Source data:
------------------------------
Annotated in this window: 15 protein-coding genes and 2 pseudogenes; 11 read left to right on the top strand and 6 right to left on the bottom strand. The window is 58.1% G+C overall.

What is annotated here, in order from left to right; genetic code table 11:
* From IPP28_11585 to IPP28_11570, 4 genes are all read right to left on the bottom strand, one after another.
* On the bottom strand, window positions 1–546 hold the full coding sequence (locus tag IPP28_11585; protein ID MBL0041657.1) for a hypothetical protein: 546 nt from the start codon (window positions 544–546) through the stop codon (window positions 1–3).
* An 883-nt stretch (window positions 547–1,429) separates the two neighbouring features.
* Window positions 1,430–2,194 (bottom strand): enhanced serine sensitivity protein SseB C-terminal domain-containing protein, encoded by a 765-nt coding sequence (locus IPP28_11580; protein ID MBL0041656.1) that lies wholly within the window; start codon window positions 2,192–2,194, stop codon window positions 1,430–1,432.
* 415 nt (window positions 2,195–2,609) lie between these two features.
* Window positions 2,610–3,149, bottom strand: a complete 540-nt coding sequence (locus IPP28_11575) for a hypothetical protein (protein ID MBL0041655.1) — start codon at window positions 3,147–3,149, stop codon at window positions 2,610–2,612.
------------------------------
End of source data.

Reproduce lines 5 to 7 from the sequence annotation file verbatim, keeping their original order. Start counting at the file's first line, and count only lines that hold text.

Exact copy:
* An 883-nt stretch (window positions 547–1,429) separates the two neighbouring features.
* Window positions 1,430–2,194 (bottom strand): enhanced serine sensitivity protein SseB C-terminal domain-containing protein, encoded by a 765-nt coding sequence (locus IPP28_11580; protein ID MBL0041656.1) that lies wholly within the window; start codon window positions 2,192–2,194, stop codon window positions 1,430–1,432.
* 415 nt (window positions 2,195–2,609) lie between these two features.